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Read Esther 4
Mordecai Persuades Esther to Help
4 When Mordecai learned of all that had been done, he tore his clothes, put on sackcloth and ashes, and went out into the city, wailing loudly and bitterly. 2 But he went only as far as the king’s gate, because no one clothed in sackcloth was allowed to enter it. 3 In every province to which the edict and order of the king came, there was great mourning among the Jews, with fasting, weeping and wailing. Many lay in sackcloth and ashes.
4 When Esther’s eunuchs and female attendants came and told her about Mordecai, she was in great distress. She sent clothes for him to put on instead of his sackcloth, but he would not accept them. 5 Then Esther summoned Hathak, one of the king’s eunuchs assigned to attend her, and ordered him to find out what was troubling Mordecai and why.
6 So Hathak went out to Mordecai in the open square of the city in front of the king’s gate. 7 Mordecai told him everything that had happened to him, including the exact amount of money Haman had promised to pay into the royal treasury for the destruction of the Jews. 8 He also gave him a copy of the text of the edict for their annihilation, which had been published in Susa, to show to Esther and explain it to her, and he told him to instruct her to go into the king’s presence to beg for mercy and plead with him for her people.
9 Hathak went back and reported to Esther what Mordecai had said. 10 Then she instructed him to say to Mordecai, 11 “All the king’s officials and the people of the royal provinces know that for any man or woman who approaches the king in the inner court without being summoned the king has but one law: that they be put to death unless the king extends the gold scepter to them and spares their lives. But thirty days have passed since I was called to go to the king.”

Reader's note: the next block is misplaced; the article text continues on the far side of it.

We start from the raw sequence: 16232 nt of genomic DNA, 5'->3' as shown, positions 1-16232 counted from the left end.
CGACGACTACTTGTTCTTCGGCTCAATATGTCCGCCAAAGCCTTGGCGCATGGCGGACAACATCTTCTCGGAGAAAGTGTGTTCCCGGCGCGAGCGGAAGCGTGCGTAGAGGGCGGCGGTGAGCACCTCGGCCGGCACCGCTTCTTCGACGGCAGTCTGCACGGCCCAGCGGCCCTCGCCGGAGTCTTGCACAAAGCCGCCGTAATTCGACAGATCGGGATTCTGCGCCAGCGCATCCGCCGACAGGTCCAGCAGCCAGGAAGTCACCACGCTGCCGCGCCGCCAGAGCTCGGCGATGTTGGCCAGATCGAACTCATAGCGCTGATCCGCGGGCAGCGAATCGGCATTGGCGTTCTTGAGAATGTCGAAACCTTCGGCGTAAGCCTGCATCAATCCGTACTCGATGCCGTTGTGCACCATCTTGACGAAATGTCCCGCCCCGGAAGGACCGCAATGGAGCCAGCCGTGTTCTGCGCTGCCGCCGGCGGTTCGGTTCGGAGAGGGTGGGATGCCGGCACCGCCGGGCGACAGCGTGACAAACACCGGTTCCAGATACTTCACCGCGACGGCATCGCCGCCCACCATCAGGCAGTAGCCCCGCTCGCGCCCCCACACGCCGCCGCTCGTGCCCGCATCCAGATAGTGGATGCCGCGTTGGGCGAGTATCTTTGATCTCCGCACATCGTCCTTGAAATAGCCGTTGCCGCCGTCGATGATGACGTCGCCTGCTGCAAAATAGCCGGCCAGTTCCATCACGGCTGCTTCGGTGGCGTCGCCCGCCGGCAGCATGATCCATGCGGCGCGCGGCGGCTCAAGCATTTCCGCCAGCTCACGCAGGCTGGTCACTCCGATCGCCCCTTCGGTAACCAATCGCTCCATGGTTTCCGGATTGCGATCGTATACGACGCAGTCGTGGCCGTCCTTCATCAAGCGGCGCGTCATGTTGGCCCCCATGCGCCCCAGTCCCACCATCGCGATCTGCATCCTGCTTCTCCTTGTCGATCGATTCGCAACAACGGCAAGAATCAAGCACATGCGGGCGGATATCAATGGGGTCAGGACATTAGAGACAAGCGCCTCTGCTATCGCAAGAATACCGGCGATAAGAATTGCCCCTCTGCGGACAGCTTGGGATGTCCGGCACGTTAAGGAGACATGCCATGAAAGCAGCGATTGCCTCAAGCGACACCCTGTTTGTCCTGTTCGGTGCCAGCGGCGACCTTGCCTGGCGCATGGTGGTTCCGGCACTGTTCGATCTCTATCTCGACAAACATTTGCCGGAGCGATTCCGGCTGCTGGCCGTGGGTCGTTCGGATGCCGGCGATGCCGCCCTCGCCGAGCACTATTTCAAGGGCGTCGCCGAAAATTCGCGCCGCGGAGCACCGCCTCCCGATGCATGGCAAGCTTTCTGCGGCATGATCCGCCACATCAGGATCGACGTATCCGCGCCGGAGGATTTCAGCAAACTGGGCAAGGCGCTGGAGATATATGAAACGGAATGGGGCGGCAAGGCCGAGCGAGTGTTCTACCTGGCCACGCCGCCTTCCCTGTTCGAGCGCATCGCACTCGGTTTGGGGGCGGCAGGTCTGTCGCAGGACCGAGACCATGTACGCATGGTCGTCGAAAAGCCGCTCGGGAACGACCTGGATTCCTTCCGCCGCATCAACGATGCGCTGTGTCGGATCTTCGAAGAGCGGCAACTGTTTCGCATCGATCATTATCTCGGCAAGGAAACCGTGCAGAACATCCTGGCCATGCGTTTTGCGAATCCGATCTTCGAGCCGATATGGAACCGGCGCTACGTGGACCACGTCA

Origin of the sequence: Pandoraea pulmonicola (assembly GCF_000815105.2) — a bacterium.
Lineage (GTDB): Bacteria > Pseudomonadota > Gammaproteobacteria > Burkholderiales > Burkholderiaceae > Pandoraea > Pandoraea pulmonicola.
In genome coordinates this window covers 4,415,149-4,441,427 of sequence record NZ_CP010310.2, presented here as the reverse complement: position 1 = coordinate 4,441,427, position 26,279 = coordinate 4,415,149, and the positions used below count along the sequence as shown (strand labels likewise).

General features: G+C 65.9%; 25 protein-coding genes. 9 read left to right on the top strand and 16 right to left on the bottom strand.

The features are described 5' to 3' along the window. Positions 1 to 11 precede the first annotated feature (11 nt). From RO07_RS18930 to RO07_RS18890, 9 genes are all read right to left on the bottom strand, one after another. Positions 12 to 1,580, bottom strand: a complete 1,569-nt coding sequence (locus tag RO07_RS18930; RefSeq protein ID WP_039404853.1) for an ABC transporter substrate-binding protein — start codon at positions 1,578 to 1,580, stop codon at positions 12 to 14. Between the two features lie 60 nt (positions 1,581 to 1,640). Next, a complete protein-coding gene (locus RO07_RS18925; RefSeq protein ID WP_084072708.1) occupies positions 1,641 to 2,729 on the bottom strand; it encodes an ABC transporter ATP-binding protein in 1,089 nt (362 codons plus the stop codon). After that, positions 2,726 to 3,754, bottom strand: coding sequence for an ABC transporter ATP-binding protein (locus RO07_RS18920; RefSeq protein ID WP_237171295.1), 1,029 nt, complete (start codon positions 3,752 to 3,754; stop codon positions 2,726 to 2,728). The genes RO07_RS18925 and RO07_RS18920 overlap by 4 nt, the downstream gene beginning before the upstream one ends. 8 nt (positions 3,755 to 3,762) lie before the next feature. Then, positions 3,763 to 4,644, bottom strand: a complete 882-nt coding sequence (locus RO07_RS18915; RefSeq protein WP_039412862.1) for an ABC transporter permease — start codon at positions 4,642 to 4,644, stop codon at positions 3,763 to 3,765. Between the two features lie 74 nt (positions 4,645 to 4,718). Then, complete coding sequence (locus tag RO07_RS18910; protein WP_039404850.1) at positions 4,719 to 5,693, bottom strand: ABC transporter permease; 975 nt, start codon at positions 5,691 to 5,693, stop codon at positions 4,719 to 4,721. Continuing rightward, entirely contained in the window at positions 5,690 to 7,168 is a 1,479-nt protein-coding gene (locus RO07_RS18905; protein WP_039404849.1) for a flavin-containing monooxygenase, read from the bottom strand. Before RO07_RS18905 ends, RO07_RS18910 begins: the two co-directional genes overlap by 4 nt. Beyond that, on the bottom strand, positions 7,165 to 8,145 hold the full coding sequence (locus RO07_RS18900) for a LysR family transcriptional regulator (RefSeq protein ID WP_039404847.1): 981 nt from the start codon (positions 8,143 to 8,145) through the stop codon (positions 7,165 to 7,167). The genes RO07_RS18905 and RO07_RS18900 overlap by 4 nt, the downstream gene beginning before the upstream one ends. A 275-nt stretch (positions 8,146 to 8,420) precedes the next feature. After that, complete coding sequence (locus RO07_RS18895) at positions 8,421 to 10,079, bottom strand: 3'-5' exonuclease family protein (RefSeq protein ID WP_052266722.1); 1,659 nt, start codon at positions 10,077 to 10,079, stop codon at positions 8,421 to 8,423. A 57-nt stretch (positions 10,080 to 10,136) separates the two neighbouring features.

12 When Esther’s words were reported to Mordecai, 13 he sent back this answer: “Do not think that because you are in the king’s house you alone of all the Jews will escape. 14 For if you remain silent at this time, relief and deliverance for the Jews will arise from another place, but you and your father’s family will perish. And who knows but that you have come to your royal position for such a time as this?”
15 Then Esther sent this reply to Mordecai: 16 “Go, gather together all the Jews who are in Susa, and fast for me. Do not eat or drink for three days, night or day. I and my attendants will fast as you do. When this is done, I will go to the king, even though it is against the law. And if I perish, I perish.”
17 So Mordecai went away and carried out all of Esther’s instructions.
New International Version (NIV)
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ReflectWhat is the most momentous decision you have ever had to make? Was your decision to go ahead, or to turn to a different path?
Mordecai’s faithful action in refusing to kneel to Haman has resulted not just in potential harm to himself, but to his whole nation (3:13,14; 4:1). The Jews respond accordingly (3). And in Susa, when Esther hears about Mordecai’s actions resulting from his grief and despair and realizes what the implications are for her, she is presented with the challenge described in verse 11.
Verse 14 (“For such a time as this”) is the pivotal verse of the whole of Esther’s story. Events have led up to this challenge, and then ensue from her response and decision. Esther found herself in a unique position—the one and only person who can do anything to remedy the situation the Jews are in, and the one and only person who will pay the price, should the king refuse to be merciful. So she asks for prayer in the form of fasting to support her, and fasts herself to prepare for the visit (16,17). In her faith, she is ready to face the possibility of death.
Are you or is someone you know facing a difficult decision? Why don’t you fast and pray? Ask God for wisdom, strength and favor.
Father, may Your grace and assurance surround me as I consider the right course of action in my life.